In spite of a month-on-month drop in industrial output in July, analysts asked by MTI said companies' expanding stock of orders show the headline figure should continue to grow in the coming months.
Industrial output fell a seasonally- and workday-adjusted 1.1% in July in a month-on-month comparison, dropping for the first time since February, the Central Statistical Office (KSH) said early Wednesday. Output climbed 11.5% year-on-year, according to workday-adjusted data,
Takarékbank's Gergely Suppan said the rising stock of new orders augurs higher month-on-month output in the next month or two, while the year-on-year increase will stay in the double digits. Year-on-year output is likely to pick up to 12.5% in August, before slowing to 8-9% in September-November because of the base effect. But a low base in December, as well as capacity expansions at the local units of companies such as Bosch, Hankook and Huawei, will probably lift growth over 14%, he said.
Zoltán Török of Raiffeisen Bank said the pace of industrial output was interrupted in July not only in Hungary, but in several other countries in Central and Eastern Europe. Exports - especially in the machinery and automotive as well as the electronics sectors - continue to be the engine of growth in the sector, but the July data show domestic sales rising for the first time this year in a year-on-year comparison, he added. He conceded, however, that the increase was probably due to imports of content that will later be exported as domestic demand continued to fall. The base in July 2009 was also extremely low, he said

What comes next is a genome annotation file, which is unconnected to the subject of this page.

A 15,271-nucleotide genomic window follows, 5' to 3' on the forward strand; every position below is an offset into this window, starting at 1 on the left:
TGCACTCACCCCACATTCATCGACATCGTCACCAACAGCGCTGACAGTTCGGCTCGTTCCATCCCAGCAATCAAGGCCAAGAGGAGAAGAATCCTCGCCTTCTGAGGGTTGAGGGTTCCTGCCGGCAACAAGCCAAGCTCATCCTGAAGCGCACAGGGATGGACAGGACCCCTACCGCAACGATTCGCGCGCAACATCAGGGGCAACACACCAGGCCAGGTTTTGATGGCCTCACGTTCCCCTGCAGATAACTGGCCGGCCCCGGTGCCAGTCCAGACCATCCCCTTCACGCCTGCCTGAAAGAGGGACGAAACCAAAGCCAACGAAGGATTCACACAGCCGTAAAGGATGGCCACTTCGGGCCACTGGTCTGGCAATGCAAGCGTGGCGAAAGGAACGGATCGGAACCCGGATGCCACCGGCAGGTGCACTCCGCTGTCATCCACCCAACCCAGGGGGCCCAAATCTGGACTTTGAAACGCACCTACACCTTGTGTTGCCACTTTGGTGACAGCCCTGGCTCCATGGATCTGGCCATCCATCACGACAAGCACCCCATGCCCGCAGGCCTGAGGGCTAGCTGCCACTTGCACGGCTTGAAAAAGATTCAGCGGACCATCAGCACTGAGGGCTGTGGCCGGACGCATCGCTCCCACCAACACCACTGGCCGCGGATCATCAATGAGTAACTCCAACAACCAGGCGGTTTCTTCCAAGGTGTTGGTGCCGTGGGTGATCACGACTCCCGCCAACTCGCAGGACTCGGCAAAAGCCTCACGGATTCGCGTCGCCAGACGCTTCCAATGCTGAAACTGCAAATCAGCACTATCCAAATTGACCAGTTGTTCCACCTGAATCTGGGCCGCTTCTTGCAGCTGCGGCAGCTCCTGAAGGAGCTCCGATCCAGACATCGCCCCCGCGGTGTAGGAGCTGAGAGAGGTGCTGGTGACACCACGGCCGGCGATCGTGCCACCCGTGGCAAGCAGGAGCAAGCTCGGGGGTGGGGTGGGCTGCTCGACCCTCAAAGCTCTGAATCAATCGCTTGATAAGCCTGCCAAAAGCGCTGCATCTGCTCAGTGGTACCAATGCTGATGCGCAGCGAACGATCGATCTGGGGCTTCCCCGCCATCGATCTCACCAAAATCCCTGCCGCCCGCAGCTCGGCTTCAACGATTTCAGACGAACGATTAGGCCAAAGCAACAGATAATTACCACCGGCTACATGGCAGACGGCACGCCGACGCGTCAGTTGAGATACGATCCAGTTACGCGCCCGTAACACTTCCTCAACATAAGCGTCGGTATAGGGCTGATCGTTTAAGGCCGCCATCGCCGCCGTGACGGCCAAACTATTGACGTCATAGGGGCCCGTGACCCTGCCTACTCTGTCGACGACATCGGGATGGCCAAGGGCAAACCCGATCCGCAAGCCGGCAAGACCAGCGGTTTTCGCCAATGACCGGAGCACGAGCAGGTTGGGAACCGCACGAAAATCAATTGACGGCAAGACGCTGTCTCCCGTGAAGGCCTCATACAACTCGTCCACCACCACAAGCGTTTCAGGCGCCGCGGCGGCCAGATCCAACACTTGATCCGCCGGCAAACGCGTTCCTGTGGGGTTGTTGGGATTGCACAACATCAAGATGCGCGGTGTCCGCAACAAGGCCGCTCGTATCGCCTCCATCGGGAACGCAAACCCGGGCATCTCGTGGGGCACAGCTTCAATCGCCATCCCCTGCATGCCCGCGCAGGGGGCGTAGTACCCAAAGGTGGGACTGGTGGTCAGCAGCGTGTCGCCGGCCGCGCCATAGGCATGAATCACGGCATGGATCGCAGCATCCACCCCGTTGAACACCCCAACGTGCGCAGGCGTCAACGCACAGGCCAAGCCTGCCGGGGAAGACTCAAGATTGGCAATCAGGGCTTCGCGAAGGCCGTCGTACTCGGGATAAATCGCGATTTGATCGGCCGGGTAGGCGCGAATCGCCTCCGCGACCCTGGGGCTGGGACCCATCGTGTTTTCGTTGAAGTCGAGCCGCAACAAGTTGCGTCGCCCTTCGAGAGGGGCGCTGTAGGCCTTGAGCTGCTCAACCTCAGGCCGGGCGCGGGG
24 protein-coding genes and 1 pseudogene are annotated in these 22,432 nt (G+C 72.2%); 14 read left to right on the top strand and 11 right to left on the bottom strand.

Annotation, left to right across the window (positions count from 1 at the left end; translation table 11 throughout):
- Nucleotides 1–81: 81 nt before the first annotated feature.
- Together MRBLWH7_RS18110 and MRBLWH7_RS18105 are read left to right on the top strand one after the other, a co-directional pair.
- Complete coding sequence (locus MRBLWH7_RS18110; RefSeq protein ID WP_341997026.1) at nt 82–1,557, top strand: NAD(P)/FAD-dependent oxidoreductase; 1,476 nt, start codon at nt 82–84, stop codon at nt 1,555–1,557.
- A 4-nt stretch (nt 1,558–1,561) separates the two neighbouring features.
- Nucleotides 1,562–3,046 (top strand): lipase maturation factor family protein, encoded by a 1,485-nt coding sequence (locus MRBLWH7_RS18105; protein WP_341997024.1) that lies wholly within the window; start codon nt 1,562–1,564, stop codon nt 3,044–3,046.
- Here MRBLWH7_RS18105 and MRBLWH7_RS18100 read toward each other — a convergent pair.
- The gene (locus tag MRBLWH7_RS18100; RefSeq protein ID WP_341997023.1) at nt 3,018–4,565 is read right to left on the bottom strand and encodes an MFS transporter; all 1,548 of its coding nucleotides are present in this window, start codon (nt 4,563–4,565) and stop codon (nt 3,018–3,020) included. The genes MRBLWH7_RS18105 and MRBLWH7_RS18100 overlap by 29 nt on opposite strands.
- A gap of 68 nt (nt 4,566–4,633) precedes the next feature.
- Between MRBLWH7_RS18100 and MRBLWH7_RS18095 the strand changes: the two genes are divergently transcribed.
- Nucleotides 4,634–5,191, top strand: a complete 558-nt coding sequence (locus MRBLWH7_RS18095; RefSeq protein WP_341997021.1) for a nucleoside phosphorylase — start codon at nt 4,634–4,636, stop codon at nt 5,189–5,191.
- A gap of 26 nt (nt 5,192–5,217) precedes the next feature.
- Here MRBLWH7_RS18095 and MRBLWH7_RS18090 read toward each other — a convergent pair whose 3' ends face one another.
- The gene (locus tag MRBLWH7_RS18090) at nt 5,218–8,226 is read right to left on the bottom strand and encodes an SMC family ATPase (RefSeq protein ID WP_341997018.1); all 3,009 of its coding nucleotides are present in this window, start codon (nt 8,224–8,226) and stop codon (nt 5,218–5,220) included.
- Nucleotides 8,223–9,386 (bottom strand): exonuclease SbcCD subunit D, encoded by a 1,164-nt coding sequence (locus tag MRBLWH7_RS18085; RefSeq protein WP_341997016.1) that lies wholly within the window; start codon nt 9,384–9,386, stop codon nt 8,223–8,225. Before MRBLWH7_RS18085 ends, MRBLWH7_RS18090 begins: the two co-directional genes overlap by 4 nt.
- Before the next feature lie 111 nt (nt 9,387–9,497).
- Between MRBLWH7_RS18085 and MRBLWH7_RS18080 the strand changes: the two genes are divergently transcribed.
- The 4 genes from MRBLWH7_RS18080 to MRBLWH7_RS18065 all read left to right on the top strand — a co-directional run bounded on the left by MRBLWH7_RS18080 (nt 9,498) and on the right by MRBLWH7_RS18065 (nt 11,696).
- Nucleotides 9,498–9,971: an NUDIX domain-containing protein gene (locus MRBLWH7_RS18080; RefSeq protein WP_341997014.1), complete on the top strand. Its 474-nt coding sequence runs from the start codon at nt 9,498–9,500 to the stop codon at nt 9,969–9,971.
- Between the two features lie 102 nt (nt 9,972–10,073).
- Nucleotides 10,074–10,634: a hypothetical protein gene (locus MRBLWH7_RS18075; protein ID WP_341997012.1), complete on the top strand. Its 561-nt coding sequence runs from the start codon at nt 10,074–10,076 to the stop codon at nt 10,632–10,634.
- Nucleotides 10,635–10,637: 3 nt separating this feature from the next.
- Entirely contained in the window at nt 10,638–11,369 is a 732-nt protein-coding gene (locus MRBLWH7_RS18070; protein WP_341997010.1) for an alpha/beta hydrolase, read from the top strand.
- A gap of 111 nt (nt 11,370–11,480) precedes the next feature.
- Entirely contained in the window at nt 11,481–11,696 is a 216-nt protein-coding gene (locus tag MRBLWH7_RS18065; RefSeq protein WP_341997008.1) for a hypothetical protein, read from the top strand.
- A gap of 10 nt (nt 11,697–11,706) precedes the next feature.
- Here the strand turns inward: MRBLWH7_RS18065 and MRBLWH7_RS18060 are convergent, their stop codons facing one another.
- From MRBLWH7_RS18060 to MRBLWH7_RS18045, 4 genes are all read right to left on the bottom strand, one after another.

Export orders are continuing to grow, even if a slowdown in external demand is possible in the next few quarters, he said.
Efficiency in the industrial sector is improving as companies draw on their “reserves” of staff; that is, those people who were not laid earlier as it would have been more costly to re-hire them later, Török said.
Török put year-on-year industrial output growth at 5-10% in the coming months and at 7.5-8% for the full year. (MTI – Econews)